Four Teachers

It’s late Tuesday night, and I’m writing this post in front of the TV, while primary returns dribble in and the talking heads try to make some sense of the spin.  No, don’t worry.  I’m not going political.  But I’ve been trying to figure out what to write about this month, and perhaps appropriately in this year of campaigns, it took a politician’s victory speech to inspire me.

I first started thinking seriously about becoming a writer when I was still in my teens. And it’s no coincidence that during my four years in high school I had the privilege of taking classes from four outstanding English teachers.  They taught me to write, they taught me to love the written word.  They were there during class, of course.  But they were there after school as well.  They devoted hours of their time and unmeasurable amounts of energy not only to me, but to all of us. 

There’s nothing new in this.  We hear stories about teachers giving to their students all the time.  It’s still remarkable to me that we don’t pay our teachers the way we pay our baseball stars and corporate CEOs.  But looking back I’ve always been amazed by the concentration of teaching talent in my public high school’s English department.  It’s not just that I had four outstanding teachers of writing and literature.  What’s amazing is that these were the four best teachers I had in any department in all the classes I took during my four years.

The first of these teachers, a man named Duke Schirmer, actually taught all three of my older siblings as well.  Four Coes over a span of fifteen years.  Duke was ageless and not at all what you’d expect a high school teacher to look like.  He was tall and thin, with a face that was deeply lined and unbelievably expressive.  He wore the same thing everyday:  An old white t-shirt and worn khaki pants.  He would talk to us while walking around the room or squatting of the floor like a baseball catcher or sitting with his butt on the back of the chair and his feet on the seat.  Duke taught tenth grade creative writing, and he was passionate about it.  He taught me what it meant to write from my heart, to write what I loved.  I still remember the story I wrote for my final project in that class.  I won’t tell you anything about it, because it was terrible.  I mean REALLY awful.  But it was the story I had to write, the story that was burning a whole in my heart.  And to Duke, that was everything.

The following year, I had Rose Scotch for eleventh grade literature.  I’d been an “A” student all my life, and the first paper I wrote for Rose earned me a “C+”.  I was shocked.  I didn’t know what to think, and frankly I was ticked off.  Until I read her comments.  I mean really read them.  And until I went in and talked to her, and she forced me to admit that it wasn’t a good paper, that it wasn’t the paper I should have written.  Rose spent the rest of that year encouraging me to challenge myself, and making me a better student, a more insightful reader, a more effective writer.

Senior year I took two English classes — American Literature with Mike DiGennaro, and a selective creative writing course to which I was admitted, taught by Phil Restaino.  Mike was a brilliant student of literature.  While still a teacher, he went back to school and earned his Ph.D. in lit.  How many public school teachers do that?  His passion (there’s that word again) for fiction made me look at books and stories in ways I’d never even considered before.  And Phil, who was a terrific critique of our work, taught me the most important thing I needed to learn about writing.  All of us were struggling in the class.  We’d gotten off to good starts, but as we neared the end of the term we were not getting the work done.  I’ve never forgotten what Phil told us then — I’m paraphrasing here, but basically he said that the key to writing wasn’t talent — although talent was important — it was doing the work.  He gave me the high school English class version of “Put your butt in the chair.”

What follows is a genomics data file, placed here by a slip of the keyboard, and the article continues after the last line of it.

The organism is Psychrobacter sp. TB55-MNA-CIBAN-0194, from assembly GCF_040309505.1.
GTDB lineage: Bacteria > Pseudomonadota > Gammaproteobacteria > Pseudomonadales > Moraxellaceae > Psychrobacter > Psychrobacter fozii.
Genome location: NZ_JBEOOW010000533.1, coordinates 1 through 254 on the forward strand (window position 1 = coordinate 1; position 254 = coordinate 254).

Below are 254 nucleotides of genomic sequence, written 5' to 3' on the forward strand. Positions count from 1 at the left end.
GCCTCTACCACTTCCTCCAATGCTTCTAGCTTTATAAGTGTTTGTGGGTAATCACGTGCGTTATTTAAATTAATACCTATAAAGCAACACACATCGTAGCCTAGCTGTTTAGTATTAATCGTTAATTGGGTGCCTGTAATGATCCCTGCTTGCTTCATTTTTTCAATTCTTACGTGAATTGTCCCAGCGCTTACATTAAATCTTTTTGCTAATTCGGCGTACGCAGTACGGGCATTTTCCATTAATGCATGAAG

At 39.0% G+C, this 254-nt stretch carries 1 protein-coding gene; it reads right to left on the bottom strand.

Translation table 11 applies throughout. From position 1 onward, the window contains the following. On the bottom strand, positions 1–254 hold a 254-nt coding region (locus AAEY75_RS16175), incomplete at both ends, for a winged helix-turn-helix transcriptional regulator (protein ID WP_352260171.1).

It may well seem strange to readers of this post that I’m praising these teachers by name.  The names mean nothing to any of you (unless you happen to be graduates of Mamaroneck High School).  But if I was talking about writers who had influenced me or movies that had inspired me, you’d think nothing of me mentioning the writers, directors, producers, actors, and characters by name.   So why should teachers be different?  These four people shaped my life; to this day they remain heroes to me.  As a society, I don’t believe we place enough value on excellent teaching.  Maybe this is my small way of saying that teachers matter and that they made a huge difference in my professional life.

In any case, my deepest thanks to Duke, Rose, Mike, and Phil:  my teachers, my mentors, my friends.

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  1. 1. Michele Conti

    Not to mention, it’s nice to hear someone praising you for being cool, even if nobody else knows who the heck ya are. Right? :)

  2. 2. Marie Brennan

    Nancy Black — the best English teacher I ever had, and also the force behind “Theory of Knowledge,” a catch-all class for a bunch of cool subjects our school didn’t teach, like rhetoric and philosophy and comparative religion.

    Nancy Collier — Magistra, my teacher of Latin. She didn’t just teach me the language; she got me and my friends interested enough that we competed at a national level, and learned a crap-ton of extra stuff along the way.